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enjoy. They, therefore, wished the Gulls to gain the same degree of rational liberty, which they themselves possessed.

The Freelanders were, however, not very united among themselves in their opinion of this revolution. They were divided into three parties, the high, the middle, and the low: the first comprised the steward, the lord's household and dependents; the second included the constitutionalists, or assertors of the rights of the tenants; and the third consisted of the rabble, wbo wished to level all distinction of rank. The high party decried the revolution from its dawn; but they did not show any animosity towards it, as they considered Farmer Lewis as the author of the revolt of the Thir: teen Acres, and rejoiced at its being retaliated upon him. The middle party hoped to witness the emancipation of the Gulls from their seryitude, and their enjoyment of rational liber, ty. . The low party rejoiced to see the destruction of rank which they held to be inconsistent, with freedom, in any shape. They

hoped, that the same visionary plan of reform. ... yould be introduced among themselves,..

This lecelling system had been engendered by some writings of an idle, sottish vagabond, one Tommy Thorn, who was, however, unfortunately possessed of more than common abilities. He had first shown himself an incendiary, by dispersing some hand-bills among the occupiers of the Thirteen Acres, to which might be at. tributed, in a great measure, their throwing off their dependence on Freeland. He conveyed his doctrines, which were of the levelling kind, in that plain, forcible style, which is exactly suited to the understandings and taste of those whom he intended to lead astray. He represented lords as a set of sturdy beggars, who indolently fattened on the sweat of the industrious tenants' brow, and you may be sure that he treated the inferior ranks with much less civility, But his contempt of lords, and other great men will no longer astonish the Readler, when he shall be told, that this wretch made a diversion of packing up the prophets, and knocking them down with the Bible, like so many Dutch pins with a bowl; he served the same sauce to the A postles with the New Testament. Indeed, we dare not say to what lengths he carried his

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blasphemous impiety. It is certain that he must have studied his ABC out of a very bad HONN: „BOOK, and that his master could only be fit to keep company with Jerry Abershaw, on W1M. Bledon COMMON. His chief doctrine, which was that every legal or moral restraint was an infringement of natural liberty, was so palate. able to the disorderly part of every community, that those of the manor of Freeland began to entertain ideas of throwing of all those restraints, and all subjection to the established laws. · FRANCIS, who had succeeded Joseph, his fa- ther, the late Lord of the Gormands, was a relative of Lady Lewis, and he had entered into a compact with Eagle Frederic, which was supposed to be for the support of Lord and Lady Lewis, and consequently deemed inimical by the Gulls. They, by some means, got an intimation of it, and resolved to be the first to strike a blow. As they knew that they should have little to apprehend from the tenants of Bighose, and the Lowlands, who, by their own revolts, had shewn that they entertained similar Principles, they determined to make their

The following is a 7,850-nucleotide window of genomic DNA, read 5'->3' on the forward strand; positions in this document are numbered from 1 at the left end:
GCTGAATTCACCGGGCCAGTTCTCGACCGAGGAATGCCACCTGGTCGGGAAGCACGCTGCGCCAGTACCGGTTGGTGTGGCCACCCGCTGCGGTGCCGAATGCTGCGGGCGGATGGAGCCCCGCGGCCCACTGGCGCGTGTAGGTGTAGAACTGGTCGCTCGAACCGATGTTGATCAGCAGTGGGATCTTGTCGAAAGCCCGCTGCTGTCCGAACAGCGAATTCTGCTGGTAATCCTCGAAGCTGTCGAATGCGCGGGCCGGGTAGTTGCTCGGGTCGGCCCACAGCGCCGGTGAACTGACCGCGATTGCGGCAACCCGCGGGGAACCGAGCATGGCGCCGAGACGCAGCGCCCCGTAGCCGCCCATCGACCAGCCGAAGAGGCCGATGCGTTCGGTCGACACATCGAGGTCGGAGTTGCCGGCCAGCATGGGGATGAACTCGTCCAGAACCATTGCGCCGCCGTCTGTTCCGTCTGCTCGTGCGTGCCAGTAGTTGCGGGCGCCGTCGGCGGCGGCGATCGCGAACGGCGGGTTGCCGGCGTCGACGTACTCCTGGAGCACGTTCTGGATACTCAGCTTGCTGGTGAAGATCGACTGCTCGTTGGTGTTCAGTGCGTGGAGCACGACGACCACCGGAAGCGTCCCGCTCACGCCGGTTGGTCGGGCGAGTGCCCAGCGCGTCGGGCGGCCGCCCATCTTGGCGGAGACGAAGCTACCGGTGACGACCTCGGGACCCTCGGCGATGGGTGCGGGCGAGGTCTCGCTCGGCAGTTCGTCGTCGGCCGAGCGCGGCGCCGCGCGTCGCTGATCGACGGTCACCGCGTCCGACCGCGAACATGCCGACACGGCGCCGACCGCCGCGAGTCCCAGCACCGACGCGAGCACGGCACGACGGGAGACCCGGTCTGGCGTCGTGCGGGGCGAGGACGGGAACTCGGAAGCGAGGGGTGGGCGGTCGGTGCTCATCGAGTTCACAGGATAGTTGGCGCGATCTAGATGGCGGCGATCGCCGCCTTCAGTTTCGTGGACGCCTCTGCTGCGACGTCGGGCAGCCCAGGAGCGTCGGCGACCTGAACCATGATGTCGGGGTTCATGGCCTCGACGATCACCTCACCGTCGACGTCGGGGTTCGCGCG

estates the scene of warfare, and they accordingly ordered a body of armed men to march against them. The Gormands and Eagles marched to oppose them, and, at the onset, repulsed the Gulls. The latter, however, sent such strong reinforcements to their combatants, that, at the end of the campaign, they were greatly successful.

The Gulls then began to crow, and, almost frantic with their temporary success, they stormed their Lord's mansion-house, carried himself and his family away prisoners, and deereed the eternal abolition of the seignory and the equality of all mankind. They, moreover, declared, that they would grant fraternity and assistance to all those tenants of other manors who wished to procure their liberty. This des claration was construed into an attack against all lords whatever, and consequently made them their enemies. Their savage excesses and brutal treatment of the Lord and his family also alienated the minds of all sober disposed persons from them, and rendered their once popular cause odious.

As it was foreseen that this insurrection in the manor of the Gulls, would inevitably involve all the neighbouring estates, particularly Frceland, Quirke thought the present a time, when his assistance would be wanted by the Steward, and he might have a good price for it, and he, accordingly, in the Common Hall, seceded from Brush and his party, who openly rejoiced in the emancipation of a great people, as they termed the Gulls, against whom Quirke let loose all the powers of invective. Vortex and his adherents were, at first, very cautious of trusting to this apparent overture of so slippery a chap, and, to do away all their suspicions, Quirke wrote a book against the revolutionary Gulls. He knew they must be aware that he could not recede from black and white, however they inight have dis. trusted him of swallowing, or explaining away his own words—a practice at which all orators are very expert. The most direct assertion made at one time, will, at another, be ex. plained in a diametrically opposite sense. --Tommy Thorn answered Quirke by another

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